If the arm never hits the top line, the arm is too short. How much too short? Hey, a little is ok. You really don't want to hear the float 'clunking' on the top OR the bottom. The float should never touch or rub against anything but liquid.

I use the 'adjustments' in the back of the gauges to allow the needle to go passed the 'E' when the tank is absolutely empty. This should already be set from the factory. Without a full understanding of the gauge adjustments, don't move them.

For your hose, use a slightly larger diameter that fits one end and get a good clamp for the smaller end. Those stainless steel gas line (worm-type) work best. - Dave
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Last edited by simplyconnected : 09-29-2018 at 11:36 PM.
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  #5  
Old 09-29-2018, 11:30 PM
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Quote:
Originally Posted by blue62tbird View Post
ok i can do that. I still can't think of a work around for my hose connection issue. Will have to find something creative.
Is it a Spectra sender? The fuel line was changed from 5/16" to 3/8" in 1963. I imagine the sender you bought has the larger 3/8" diameter. You will have to run new 3/8" rubber fuel line to the metal gas line

John
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Last edited by jopizz : 09-29-2018 at 11:42 PM.
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  #6  
Old 09-30-2018, 07:04 PM
blue62tbird blue62tbird is offline
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yea it is a 3/8 connector.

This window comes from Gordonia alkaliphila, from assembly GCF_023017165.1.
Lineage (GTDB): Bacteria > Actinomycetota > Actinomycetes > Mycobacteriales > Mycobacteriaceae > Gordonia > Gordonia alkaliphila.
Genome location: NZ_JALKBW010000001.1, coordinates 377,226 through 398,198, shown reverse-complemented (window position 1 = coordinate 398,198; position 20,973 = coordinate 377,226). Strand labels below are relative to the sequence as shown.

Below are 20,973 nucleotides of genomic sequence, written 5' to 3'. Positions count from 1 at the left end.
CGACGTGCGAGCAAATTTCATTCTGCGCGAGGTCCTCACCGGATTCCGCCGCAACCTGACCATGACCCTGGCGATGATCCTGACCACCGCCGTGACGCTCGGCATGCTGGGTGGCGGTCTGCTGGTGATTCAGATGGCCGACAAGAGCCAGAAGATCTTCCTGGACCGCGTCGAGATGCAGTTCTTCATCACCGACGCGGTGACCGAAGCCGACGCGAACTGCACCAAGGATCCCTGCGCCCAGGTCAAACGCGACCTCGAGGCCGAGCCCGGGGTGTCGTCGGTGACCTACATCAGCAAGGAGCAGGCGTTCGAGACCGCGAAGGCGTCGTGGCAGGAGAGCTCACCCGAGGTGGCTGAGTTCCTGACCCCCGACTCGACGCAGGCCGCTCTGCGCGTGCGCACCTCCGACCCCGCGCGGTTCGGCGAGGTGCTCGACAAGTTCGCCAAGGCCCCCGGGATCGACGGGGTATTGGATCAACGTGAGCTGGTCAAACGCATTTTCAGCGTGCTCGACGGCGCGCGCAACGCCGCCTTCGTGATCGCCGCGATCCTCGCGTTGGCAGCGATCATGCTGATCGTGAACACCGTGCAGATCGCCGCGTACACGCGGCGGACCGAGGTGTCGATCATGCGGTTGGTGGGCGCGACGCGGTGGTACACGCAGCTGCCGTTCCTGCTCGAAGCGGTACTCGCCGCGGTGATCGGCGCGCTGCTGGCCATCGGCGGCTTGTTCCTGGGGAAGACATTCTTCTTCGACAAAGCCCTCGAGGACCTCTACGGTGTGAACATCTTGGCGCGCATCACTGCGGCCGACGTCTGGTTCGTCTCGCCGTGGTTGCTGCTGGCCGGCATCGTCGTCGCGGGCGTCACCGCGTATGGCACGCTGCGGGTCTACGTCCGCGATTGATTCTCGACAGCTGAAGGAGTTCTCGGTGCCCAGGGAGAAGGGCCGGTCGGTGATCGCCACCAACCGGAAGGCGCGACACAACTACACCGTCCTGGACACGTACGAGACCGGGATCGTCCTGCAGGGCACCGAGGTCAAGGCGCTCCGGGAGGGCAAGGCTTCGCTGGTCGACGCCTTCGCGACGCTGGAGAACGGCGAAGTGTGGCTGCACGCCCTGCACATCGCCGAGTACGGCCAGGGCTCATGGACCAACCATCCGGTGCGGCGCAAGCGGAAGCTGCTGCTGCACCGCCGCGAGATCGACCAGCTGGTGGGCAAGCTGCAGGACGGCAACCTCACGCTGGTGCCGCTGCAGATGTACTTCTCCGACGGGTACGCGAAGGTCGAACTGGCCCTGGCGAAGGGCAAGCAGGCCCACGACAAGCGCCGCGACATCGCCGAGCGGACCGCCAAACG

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Old 10-01-2018, 09:22 AM
blue62tbird blue62tbird is offline
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Quote:
Originally Posted by jopizz View Post
Is it a Spectra sender? The fuel line was changed from 5/16" to 3/8" in 1963. I imagine the sender you bought has the larger 3/8" diameter. You will have to run new 3/8" rubber fuel line to the metal gas line

John
I don't think it is spectra. I compared the units and the arm lengths were the same, travel of the arm seemed to be the same but I did not look that closely at it, i will when I pop it back open. I will get back to it when I can run the 3/8 gas line. Won't I run into the same issue with the 3/8 being too big for the metal line it will connect to under the car?
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Old 10-01-2018, 12:31 PM
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Quote:
Originally Posted by blue62tbird View Post
Won't I run into the same issue with the 3/8 being too big for the metal line it will connect to under the car?
You shouldn't have any problem clamping the slightly larger rubber line. It's not under any pressure so I don't think it will leak. A sender with a 5/16" outlet is not being reproduced so you have no choice but to make it work. Your other option is to try and find a 5/16" to 3/8" hose adapter. Try NAPA, they usually have a decent assortment of adapters.

John
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  #9  
Old 10-17-2018, 03:43 PM
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Well I finally got around to getting the fuel line issue resolved. I know the tank is full based how close the fuel was to the opening for the sending unit.
The gauge is reading close to half. I drove around last night, maybe 15 miles, then will to work and back today for another 20 miles. The gauge seems to be moving down fast than I thought even with it reading wrong. Got to wonder if the unit is bad. The float assembly hung exactly as the old one did, assuming when it worked it read correctly. So with a little more driving my thought was IF the float it hitting the top of the tank it is keeping it from reading full and that once I burned off a little gas it may eventually go up to 3/4 then drop.
If no to all above I can replace it or do the other things described above.